Magnetic Fields Review: Anything Comedic Goes on Hilarious ‘Love at the Bottom of the Sea’

If you love both Stephen Sondheim and Soft Cell, you're the target audience for Stephen Merrit's latest marriage of '80s-style synth-pop and arch, theatrical wit-eracy

If they gave the Grammys for comedy albums to musical comedy albums, the Magnetic Fields would have next year’s award all sewn up with “Love at the Bottom of the Sea,” which embeds one riotous rim-shot couplet after another in an ocean of dreamy synth-pop.

Stephen Merrit’s band may have been a darling of the indie-rock crowd since the early ‘90s (especially with their landmark opus, “69 Love Songs”), but “Sea” is worthy of the Great White Way set, too, given the songwriter’s way of arriving at some of the least likely rhymes in recent pop history.

Merrit waits till the 15th and final number, “All She Cares About is Mariachi,” to go completely over the top, pairing the title line with “hair like Liberace” and “hire Saatchi and Saatchi.” Maybe he should have quit one song earlier, while he was ahead. But extremism in the defense of wit is not necessarily a vice with someone as gifted and cocky about wordplay as Merrit.

The album arguably peaks with its opener, “God Wants Us to Wait,” a pro-abstinence anthem that some wag will inevitably suggest be taken up as a Santorum campaign song, given the chaste narrator’s proposal that he and his intended should have 72 children once they do start mating.

A hymn-like synth line gives way to a tremelo guitar and then a slow dance beat as guest singer Randy Walker declares: “I guess it’s true I should have told you before/And not have waited till we’re nude on the floor/Though it would be the perfect end to our date/I love you baby but God wants us to wait…/How much more wonderful to anticipate!” Yes, Janet Jackson’s classic “Let’s Wait Awhile” finally has an arch musical cousin.

The single, “Andrew in Drag,” has a pitiable Merrit lost in reverie for a friend who dressed up as a girl just one time. “So stick him in a dress and he’s the only boy I’d shag…/I’ll never see that girl again, he did it as a gag/I’ll pine away forevermore for Andrew in drag.” It’s the funniest exploration of confused gender politics since Ray Davies fell for Lola.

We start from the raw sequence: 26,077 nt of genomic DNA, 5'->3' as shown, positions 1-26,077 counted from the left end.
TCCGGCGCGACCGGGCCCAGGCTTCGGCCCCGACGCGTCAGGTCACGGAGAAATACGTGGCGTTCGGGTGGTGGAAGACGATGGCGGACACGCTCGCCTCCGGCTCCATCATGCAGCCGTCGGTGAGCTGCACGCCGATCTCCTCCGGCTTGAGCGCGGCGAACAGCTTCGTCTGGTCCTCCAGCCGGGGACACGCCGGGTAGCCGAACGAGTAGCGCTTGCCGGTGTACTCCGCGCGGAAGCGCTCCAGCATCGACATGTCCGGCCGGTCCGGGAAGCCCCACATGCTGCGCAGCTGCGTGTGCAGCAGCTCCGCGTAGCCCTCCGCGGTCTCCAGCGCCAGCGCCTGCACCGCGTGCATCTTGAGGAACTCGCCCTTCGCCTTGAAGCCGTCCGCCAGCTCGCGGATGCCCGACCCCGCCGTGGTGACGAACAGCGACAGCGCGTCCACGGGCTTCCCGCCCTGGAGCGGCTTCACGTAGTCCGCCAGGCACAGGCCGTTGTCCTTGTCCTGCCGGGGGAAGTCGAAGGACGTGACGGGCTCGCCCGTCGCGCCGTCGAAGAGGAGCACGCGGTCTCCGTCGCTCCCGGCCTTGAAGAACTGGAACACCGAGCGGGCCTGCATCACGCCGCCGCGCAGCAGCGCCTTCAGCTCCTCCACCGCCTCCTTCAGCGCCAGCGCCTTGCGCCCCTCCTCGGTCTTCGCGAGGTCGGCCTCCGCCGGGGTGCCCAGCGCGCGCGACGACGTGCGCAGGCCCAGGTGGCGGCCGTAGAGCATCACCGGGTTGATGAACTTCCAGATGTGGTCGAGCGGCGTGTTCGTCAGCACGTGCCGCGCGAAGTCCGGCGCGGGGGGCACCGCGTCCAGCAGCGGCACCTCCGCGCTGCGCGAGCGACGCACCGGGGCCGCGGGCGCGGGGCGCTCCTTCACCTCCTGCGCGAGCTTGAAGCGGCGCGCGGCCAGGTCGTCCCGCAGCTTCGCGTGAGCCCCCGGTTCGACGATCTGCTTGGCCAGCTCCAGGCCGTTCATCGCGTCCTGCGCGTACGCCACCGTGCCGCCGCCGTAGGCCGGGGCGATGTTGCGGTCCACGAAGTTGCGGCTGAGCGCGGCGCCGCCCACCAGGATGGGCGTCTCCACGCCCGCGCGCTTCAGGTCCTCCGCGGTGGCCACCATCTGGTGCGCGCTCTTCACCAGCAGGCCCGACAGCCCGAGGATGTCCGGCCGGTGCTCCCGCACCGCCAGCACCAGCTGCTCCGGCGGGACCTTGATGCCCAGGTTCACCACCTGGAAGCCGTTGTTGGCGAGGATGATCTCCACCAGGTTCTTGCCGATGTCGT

Speaking of gender confusion, Merrit shares lead vocals with Walker, who’s known for performing in half-baked drag in the band Carletta Sue Kay (playing at South by Southwest next week). Several Walker-fronted numbers come from a female perspective, although the guest crooner sounds less like a gal than the Pet Shop Boys’ Neil Tennant.

It helps that Walker’s airy vocals contrast with Merrit’s sometimes drony baritone, offering an every-other-tune variety that’s reminiscent of the alternating leads you'd find on an equally comic They Might Be Giants album.

Walker handles the “girl” p.o.v. in numbers ranging from the-outrightly violent “Your Girlfriend’s Face,” a jaunty tune about hiring a hit man, to “The Only Boy in Town,” a sweet-sounding lament about the pitfalls of promiscuity (“I would not go half mad for each passing lad/With eyes of blue, green, grey or brown/No, if you were the only boy in town”).

Merrit’s at his best treading the fine line between romantic infatuation and social satire in the brilliant “Machine in Your Hand,” observing his smartphone-obsessed love interest turning into “a machine with meat stuck to it,” and longing to trade places with the iPhone so he could "light you with my glow."

Fortunately, Merrit makes only the slightest nod toward adopting the tropes of country music in the still-synthy “Goin’ Back to the Country.” The most basic test of whether you’ll love or hate the entire album might be your reaction to the line “I’m gonna let Laramie take care of me till they bury me.”

If you can handle that, you can handle subsequent couplets like “Every alley cat in town/Knows my husband’s flat in town/Better get your derriere/To my husband’s pied-a-terre.” 

Then there’s “Horrible Party,” a description of a debauched bacchanal that brings to mind “Mama Told Me Not to Come,” at least until the singer starts complaining about a player piano that constantly launches into “Anything Goes,” a reference that’ll fly over the heads of much of the Magnetic Fields’ ‘80s-synth-pop-nostalgic fan base.

Stephen Sondheim and Soft Cell, you can both eat your hearts out.